Super Cities №281—Why Writing is our Civic Duty

Brendan Hart

Normally, I'm not a guy who encourages others to jot down their random thoughts. But these are not normal times.

Everyone on lock-down has a civic duty: put pen to paper every day. Record your observations, thoughts, and feelings until this mess is over.

Why?

Everything is happening so fast, but every day feels like groundhog day. Is today Monday or Thursday? Hard to tell. I barely remember what happened on Friday.

But I do know something. Today's count – those lost, those sick – will be worse than yesterday's. This trend of trauma will continue for a while.

If we make it out of this nightmare, we need to talk about how a terrible but manageable (see: South Korea) public health situation became an out-of-control, generational failure.

In a functional society, this conversation would be unpleasant, uncomfortable, and unsparing. It would force us to face some ugly truths about ourselves, our leaders, and our institutions.

To pull it off, we need to remember the crazy in color. No distortions. No rose-colored glasses. No generalizations. No posturing. All of us need to record our feelings right now, so we do not forget the very important details later.

Our kids and grandkids will want to know the whole truth. They will ask us how it felt to lose 30% of our retirement savings in one month? They will ask us what it was like to be a stay at home dad, remote worker, home-school teacher, and functional person all at once? How it felt when our wife, mom, sister, or loved one volunteered to leave safety for unimaginable work conditions in a hospital?

They will ask who stepped up and who made things worse. We need to tell them the truth.


We're in the first quarter of this thing, but here are some preliminary observations:

  • Is the wealthiest country in the world really okay with sending its nurses, NP, doctors, and health workers into battle against a pandemic without enough medical equipment? Would we send our troops into war without guns or ammunition?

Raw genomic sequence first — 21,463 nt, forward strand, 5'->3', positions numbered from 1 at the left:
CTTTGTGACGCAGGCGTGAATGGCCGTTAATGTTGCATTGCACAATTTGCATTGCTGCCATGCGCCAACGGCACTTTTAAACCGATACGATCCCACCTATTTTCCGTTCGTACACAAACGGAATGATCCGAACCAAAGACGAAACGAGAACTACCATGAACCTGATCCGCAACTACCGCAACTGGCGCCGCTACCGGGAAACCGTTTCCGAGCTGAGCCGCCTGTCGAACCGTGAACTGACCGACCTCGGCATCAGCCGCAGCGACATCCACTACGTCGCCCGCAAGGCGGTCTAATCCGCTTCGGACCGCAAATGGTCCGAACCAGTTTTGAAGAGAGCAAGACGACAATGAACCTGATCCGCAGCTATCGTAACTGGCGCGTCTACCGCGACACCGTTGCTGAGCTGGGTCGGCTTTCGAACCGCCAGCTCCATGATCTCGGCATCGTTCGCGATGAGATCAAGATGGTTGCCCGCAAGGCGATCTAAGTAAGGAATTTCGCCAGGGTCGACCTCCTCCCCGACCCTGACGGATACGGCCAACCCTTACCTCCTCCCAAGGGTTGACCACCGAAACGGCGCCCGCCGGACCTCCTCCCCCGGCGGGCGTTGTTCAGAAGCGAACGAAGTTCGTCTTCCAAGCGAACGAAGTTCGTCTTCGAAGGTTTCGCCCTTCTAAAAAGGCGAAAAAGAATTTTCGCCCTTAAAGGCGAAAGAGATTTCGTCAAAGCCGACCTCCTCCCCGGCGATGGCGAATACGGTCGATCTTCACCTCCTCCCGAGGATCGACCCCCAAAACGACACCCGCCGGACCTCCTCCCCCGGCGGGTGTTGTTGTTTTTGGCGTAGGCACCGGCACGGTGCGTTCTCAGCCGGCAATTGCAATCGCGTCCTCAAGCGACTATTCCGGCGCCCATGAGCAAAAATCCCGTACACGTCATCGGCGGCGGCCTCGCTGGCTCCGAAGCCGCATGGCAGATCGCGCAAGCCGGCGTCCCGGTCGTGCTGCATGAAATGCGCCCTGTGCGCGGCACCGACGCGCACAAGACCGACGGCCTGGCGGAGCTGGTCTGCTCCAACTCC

• The top leaders from the world's most powerful countries, China and the US, are lying in the middle of a pandemic. No one believes that only a few thousand people died in Wuhan. No one thinks the US is doing a great job. How can any society function when its leaders lie about everything?
  • Collective action is a fascinating, frustrating human problem. Everyone is facing the same pandemic, so why are some people willing to sacrifice so much while others go on spring break?
  • A crisis is like an x-ray of people. It shows us the good, bad, and plain ugly. While our national leaders have continuously failed, our local leaders have done us proud.

Lest you think it is too late to start recording, consider the following increasingly plausible, perhaps even possible, scenarios that could happen next week or next month:

1) 10,000 people die in overflowing hospitals on a given day; 2) Supplies are so limited that there is a nationwide decision to deprioritize care for people over the age of, say, sixty; 3) National Guard troops are ordered to "do what it takes" to enforce stay at home laws; 4) With unwavering support from an entire political party and 40% of the population, Trump uses the crisis to "postpone" the presidential election.

Think these once-wild scenarios are impossible? Remember who is in charge. Nothing is impossible.

When it happens, we may be unprepared, but we cannot be surprised. By recording ourselves through the crisis, we will at least know exactly what we have seen, how we have felt, and what we planned to do about it when we had the chance.

Long after this is over, those records will tell small, isolated stories about how we beat a pandemic or how it changed us.

The least we can do is record and remember whatever happens next. Just don't do it on Zoom.

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